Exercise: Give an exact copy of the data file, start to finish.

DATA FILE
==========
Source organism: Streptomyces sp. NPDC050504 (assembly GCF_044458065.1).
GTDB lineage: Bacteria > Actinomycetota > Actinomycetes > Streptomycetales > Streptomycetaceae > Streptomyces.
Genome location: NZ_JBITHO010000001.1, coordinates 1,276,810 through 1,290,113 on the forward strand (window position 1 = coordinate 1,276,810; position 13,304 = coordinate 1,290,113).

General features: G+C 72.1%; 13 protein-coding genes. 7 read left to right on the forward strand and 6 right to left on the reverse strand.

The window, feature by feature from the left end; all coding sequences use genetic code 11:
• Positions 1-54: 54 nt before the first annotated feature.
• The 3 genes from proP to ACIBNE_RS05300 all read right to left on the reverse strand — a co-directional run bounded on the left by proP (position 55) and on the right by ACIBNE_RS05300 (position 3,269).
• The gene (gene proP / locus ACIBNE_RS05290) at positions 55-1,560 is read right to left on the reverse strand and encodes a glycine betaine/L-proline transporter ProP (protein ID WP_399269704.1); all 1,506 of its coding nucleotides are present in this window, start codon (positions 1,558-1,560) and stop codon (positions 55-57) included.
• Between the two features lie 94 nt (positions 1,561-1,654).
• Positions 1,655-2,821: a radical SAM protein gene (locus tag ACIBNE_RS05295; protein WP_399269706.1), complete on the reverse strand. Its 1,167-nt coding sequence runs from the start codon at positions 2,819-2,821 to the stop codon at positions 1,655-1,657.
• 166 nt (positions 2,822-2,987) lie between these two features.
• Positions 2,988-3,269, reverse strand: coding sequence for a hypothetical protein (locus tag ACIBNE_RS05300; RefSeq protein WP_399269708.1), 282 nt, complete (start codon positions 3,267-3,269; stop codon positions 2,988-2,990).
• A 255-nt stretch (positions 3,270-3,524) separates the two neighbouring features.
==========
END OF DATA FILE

Source organism: Streptomyces sp. NPDC050504 (assembly GCF_044458065.1).
GTDB lineage: Bacteria > Actinomycetota > Actinomycetes > Streptomycetales > Streptomycetaceae > Streptomyces.
Genome location: NZ_JBITHO010000001.1, coordinates 1,276,810 through 1,290,113 on the forward strand (window position 1 = coordinate 1,276,810; position 13,304 = coordinate 1,290,113).

General features: G+C 72.1%; 13 protein-coding genes. 7 read left to right on the forward strand and 6 right to left on the reverse strand.

The window, feature by feature from the left end; all coding sequences use genetic code 11:
• Positions 1-54: 54 nt before the first annotated feature.
• The 3 genes from proP to ACIBNE_RS05300 all read right to left on the reverse strand — a co-directional run bounded on the left by proP (position 55) and on the right by ACIBNE_RS05300 (position 3,269).
• The gene (gene proP / locus ACIBNE_RS05290) at positions 55-1,560 is read right to left on the reverse strand and encodes a glycine betaine/L-proline transporter ProP (protein ID WP_399269704.1); all 1,506 of its coding nucleotides are present in this window, start codon (positions 1,558-1,560) and stop codon (positions 55-57) included.
• Between the two features lie 94 nt (positions 1,561-1,654).
• Positions 1,655-2,821: a radical SAM protein gene (locus tag ACIBNE_RS05295; protein WP_399269706.1), complete on the reverse strand. Its 1,167-nt coding sequence runs from the start codon at positions 2,819-2,821 to the stop codon at positions 1,655-1,657.
• 166 nt (positions 2,822-2,987) lie between these two features.
• Positions 2,988-3,269, reverse strand: coding sequence for a hypothetical protein (locus tag ACIBNE_RS05300; RefSeq protein WP_399269708.1), 282 nt, complete (start codon positions 3,267-3,269; stop codon positions 2,988-2,990).
• A 255-nt stretch (positions 3,270-3,524) separates the two neighbouring features.